The new era of Sunni Islam has begun. It is political and revolutionary.
Ar-Raqqa, Deirez-Zor, Mosul, Fallujah, Ramadi, Palmyra… Since spring 2013, the Islamic State (IS) expands like an oil stain across the Sunni Arab populations of Syria and Iraq, as a sworn enemy of the Assad regime and even more of the Shia militia, unleashed by the Baghdad government, and a puppet of Tehran, who can no longer hold back its dogs.
In Iraq, the abuses of Shia militia are indeed multiplied, with violence against Sunni villagers, who in their uncertainty and division turn to the Jihad; populations that are mainly rural and whose lifestyle is, at the end of the day, only little different to that, which Daesh wants to ‘impose’ on them – according to the Western media.
Today they are present in many suburbs of Homs, Aleppo and Damascus, very close to Bagdad; the Islamic State threatens Lebanon and may have already infiltrated Jordan… as well as many North African and European states.
No sign announces their retreat and even less the disappearance of this regional cataclysm, which in few months has gained international importance. Neither their defeat at Tikrit, a city located in a region that is not entirely under control of the IS and has hence not really been defended from the Shia militias of Iraq, which has been wrongly interpreted with euphoria as the proof of the weakness of Jihadism. Neither the provisory victory of the YPG, the Kurdish forces of Syria, in Tal-Abyad, a Sunni place, hostile to Kurds, who actually lack troops to permanently settle there.
On the contrary, fighters of the Jihad continue to come to the Middle East from all over the world and flow onto their enemies with a worrying savagery, driven by unconditional faith.
Those are the images, nearly surreal, of regular armies in retreat, taken by irrational panic, that have accompanied the conquests of Ramadi and Palmyra, in May 2015, the same images that had been seen in Mosul, in June of last year.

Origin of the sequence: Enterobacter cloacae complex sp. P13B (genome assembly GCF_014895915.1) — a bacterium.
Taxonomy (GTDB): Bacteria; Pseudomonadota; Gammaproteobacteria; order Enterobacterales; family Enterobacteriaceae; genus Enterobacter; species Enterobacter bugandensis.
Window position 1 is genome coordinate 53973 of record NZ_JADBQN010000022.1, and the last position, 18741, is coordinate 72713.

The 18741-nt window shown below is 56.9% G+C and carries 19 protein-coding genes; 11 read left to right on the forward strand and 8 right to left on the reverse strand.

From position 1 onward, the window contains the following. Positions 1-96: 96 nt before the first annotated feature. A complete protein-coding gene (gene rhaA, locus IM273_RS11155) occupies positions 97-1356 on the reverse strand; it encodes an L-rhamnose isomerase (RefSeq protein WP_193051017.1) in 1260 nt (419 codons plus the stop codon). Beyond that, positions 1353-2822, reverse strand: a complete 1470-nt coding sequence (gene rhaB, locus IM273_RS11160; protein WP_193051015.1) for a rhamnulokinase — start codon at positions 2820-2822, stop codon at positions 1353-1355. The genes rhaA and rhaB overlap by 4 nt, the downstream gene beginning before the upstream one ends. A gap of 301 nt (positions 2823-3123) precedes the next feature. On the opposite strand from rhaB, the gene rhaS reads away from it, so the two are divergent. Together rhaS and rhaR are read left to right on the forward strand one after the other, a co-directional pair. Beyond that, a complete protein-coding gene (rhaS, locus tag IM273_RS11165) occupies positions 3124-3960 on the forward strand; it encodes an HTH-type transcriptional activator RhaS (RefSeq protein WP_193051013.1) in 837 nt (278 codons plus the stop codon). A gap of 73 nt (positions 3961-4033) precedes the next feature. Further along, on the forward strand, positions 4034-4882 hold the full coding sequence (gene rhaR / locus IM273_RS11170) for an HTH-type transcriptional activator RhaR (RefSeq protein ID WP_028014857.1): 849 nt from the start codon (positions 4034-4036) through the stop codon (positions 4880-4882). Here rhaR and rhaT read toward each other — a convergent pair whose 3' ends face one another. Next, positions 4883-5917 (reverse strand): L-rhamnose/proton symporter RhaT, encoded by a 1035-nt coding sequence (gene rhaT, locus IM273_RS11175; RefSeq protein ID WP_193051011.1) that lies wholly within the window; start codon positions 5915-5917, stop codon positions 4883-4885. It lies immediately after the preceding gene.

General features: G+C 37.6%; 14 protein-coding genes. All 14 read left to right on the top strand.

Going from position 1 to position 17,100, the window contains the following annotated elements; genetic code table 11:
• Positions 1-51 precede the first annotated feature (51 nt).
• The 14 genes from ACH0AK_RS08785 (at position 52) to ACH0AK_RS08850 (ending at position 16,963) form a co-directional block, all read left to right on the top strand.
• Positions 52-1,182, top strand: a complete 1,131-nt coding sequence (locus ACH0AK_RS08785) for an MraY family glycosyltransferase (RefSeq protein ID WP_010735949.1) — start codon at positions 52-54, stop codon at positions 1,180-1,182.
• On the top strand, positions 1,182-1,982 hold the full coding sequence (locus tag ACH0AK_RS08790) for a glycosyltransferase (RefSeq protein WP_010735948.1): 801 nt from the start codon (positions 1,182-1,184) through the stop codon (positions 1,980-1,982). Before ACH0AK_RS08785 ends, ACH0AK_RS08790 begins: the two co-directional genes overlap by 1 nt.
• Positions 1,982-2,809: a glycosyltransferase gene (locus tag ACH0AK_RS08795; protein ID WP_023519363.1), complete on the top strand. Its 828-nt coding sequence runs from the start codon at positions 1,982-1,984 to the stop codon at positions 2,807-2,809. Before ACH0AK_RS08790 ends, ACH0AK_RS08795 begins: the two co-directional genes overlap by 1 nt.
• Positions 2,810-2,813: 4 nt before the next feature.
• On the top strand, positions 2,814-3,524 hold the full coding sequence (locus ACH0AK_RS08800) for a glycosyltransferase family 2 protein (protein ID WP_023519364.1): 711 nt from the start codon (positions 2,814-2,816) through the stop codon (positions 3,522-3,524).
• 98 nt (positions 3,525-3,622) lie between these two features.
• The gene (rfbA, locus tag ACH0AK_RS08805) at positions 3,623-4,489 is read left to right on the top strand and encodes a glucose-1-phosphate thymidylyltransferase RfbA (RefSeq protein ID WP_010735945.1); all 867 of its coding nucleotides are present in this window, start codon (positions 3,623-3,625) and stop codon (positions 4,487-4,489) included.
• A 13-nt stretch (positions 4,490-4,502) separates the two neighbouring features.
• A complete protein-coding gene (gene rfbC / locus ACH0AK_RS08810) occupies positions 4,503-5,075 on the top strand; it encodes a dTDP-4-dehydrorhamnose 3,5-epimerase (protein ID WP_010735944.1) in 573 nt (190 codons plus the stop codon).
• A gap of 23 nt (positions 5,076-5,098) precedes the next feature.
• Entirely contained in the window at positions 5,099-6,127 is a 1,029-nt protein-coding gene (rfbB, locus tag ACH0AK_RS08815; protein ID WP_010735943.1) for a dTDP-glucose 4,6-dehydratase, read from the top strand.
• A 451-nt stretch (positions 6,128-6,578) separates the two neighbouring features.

The only chink in the armour is the air force … the lack of an air force. The IS does not have any fighter plane and its adversaries have the advantage of total mastery of the sky. A useless advantage when the fighting happens on rough terrain or in urban environments, but nonetheless a trump card when the progressing columns of the IS can be destroyed and forced to retreat, as the air strikes of the international coalition have shown, when Islamic troops were marching on Erbil, crossing the vast plain of Ninive, and also preventing the fall of Kobané…
Nonetheless, if the air strikes can, in some cases, halt the expansion of the IS for a moment, they can not eradiate the IS from the map of the Middle East. To uproot the Islamic State, at its current point of development, the Syrian and Iraqi armies need Western reinforcements.
But which governments, of Paris, Washington, Rome, London, Ottawa, Berlin or Brussels, would wish to take the risk of seeing on TV some of their own soldiers being grilled alive in an iron cage?
The reality of a ‘new Middle-East’, that is not that, which most had predicted and others are now redesigning, breaching the inherited lines of colonisation; the materialisation of a state in creation, which is getting onto its feet in the heart of the Sunni world, a world that is awake and has turned the page on the Sykes-Picot agreements and has entered in a radical reaction against America, against everything it represents and forty years of imposed wars, and against its new occasional ally, Shia Iran…
A swing, in the colours of instantaneous photography that even the formerly swaggering and stuttering rhetoric of an arrogant West hesitates to continue denying.